I cannot predict how, or even if, things would have been different for this sweet little dog had she not been given vaccines. I do strongly believe in the adage “above all, do no harm,” which is part of the Hippocratic Oath taken by physicians. We veterinarians don’t have anything quite so eloquent in our oath, which I have included below. I remember clearly reciting this on the day I graduated from veterinary school, with tears in my eyes and thanks in my heart that I had achieved my goal. Given that our oath does include the protection of animal health and welfare, I regret that I even have to write about this topic. My hope in doing so is that I can encourage you to speak up on your pet’s behalf.
The Veterinarian’s Oath
Being admitted to the profession of veterinary medicine, I solemnly swear to use my scientific knowledge and skills for the benefit of society through the protection of animal health and welfare, the prevention and relief of animal suffering, the conservation of animal resources, the promotion of public health, and the advancement of medical knowledge.
I will practice my profession conscientiously, with dignity, and in keeping with the principles of veterinary medical ethics.
I accept as a lifelong obligation the continual improvement of my professional knowledge and competence.
Last week I shared a list of currently marketed products for heartworm prevention. The last two I mentioned were Trifexis and ProHeart 6. If you do a Google search with either of these search terms, you will find a mix of official websites for the products, sites selling the products, and sites with negative press about the products. You don’t have to read for too long to realize the situation is complicated and people have taken sides. Let’s start with some history about Trifexis. [Read more…]
So we’ve established that we don’t want our pets to be infected with heartworms. My friend Dr. Melissa McFarland commented on my last blog post via Facebook, reminding me that we vets are facing a shortage of the drug used to treat heartworm infection. As of the end of last year, the FDA has allowed the drug manufacturer to import limited quantities of drug into the U.S. from Europe, to augment the small amount being produced domestically. This will hopefully allow dogs with the most severe infections to be treated. Dr. McFarland also commented that she personally treated SEVEN cases of heartworm in southcentral Pennsylvania last year. This highlights how the heartworm has become more prevalent in areas where it once was considered rare. In contrast, during my first year in veterinary practice 15 years ago, the entire clinic (with four vets) had only a couple of cases.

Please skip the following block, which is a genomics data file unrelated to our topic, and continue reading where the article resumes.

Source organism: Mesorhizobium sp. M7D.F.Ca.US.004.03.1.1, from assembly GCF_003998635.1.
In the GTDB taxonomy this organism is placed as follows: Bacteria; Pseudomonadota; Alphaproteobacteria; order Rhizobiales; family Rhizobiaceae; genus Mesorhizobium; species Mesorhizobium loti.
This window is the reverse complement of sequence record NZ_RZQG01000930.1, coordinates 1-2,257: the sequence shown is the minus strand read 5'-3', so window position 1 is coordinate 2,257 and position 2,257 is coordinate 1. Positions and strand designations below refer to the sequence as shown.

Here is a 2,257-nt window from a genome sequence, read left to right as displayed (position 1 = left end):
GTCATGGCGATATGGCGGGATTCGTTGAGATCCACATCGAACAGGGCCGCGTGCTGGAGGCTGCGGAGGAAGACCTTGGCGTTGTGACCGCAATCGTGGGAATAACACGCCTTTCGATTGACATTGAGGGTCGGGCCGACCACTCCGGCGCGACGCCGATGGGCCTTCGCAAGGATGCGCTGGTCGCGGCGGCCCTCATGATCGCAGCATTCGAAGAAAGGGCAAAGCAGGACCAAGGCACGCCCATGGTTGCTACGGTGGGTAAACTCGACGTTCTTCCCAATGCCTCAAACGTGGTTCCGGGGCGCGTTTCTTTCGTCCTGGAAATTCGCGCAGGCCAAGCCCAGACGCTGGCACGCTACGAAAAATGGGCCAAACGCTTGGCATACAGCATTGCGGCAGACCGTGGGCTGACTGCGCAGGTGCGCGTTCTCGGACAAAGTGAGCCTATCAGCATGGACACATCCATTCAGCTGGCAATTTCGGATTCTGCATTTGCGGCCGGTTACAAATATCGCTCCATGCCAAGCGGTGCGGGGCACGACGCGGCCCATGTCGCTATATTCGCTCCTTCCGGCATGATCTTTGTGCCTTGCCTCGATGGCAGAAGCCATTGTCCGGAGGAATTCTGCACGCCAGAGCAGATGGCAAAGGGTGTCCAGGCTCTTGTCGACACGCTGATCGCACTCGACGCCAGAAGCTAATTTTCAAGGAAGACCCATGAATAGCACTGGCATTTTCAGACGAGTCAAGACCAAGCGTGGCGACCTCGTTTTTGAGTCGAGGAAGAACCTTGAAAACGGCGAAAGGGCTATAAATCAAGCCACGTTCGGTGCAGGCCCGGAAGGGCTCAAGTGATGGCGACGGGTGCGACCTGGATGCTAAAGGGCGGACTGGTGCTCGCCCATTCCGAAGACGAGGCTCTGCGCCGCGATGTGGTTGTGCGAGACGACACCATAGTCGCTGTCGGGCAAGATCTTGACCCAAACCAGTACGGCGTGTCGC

It’s March, and although we still have a lot of snow on the ground here in the Northeast, soon the mosquitoes will be buzzing. In addition to making us bumpy and itchy, mosquitoes carry diseases. For dogs and cats, the threat is heartworm, which is now found in all fifty states. The mosquito carries the immature form of the worm, which is transferred into a dog or cat’s bloodstream during the bite. It takes 6-7 months after the mosquito bites a dog for the worms to mature to adults, at which point they start producing the infective form called microfilariae. By 3-4 months after the mosquito bite, immature worms have reached the lungs, and they will eventually be forced into the right ventricle of the heart. [Read more…]
Over the past month I’ve been writing about aging changes and ailments that affect our senior pets. I thought I’d wrap up this topic (for now) my offering you a checklist that you can use to objectively evaluate how your dog or cat is doing. It’s something I would encourage you to use every six months or so, because things can change fairly quickly. Remember, 6 months in a dog or cat’s time is like 3-4 years in our lives! [Read more…]
To round out our discussion about senior pets and the aches and pains they experience, today’s post focuses on using acupuncture and laser therapy. Appropriately, today marks the beginning of Acupuncture Awareness Week. Millions of people receive acupuncture treatments each year for relief of chronic pain conditions, including back, headache, and knee pain. Acupuncture has been practiced and studied in Asia for thousands of years and involves stimulating anatomical locations on the body using very thin needles. Western science has documented that acupuncture causes release of endorphins (pain lessening chemicals), immune system stimulation, and blood pressure regulation. [Read more…]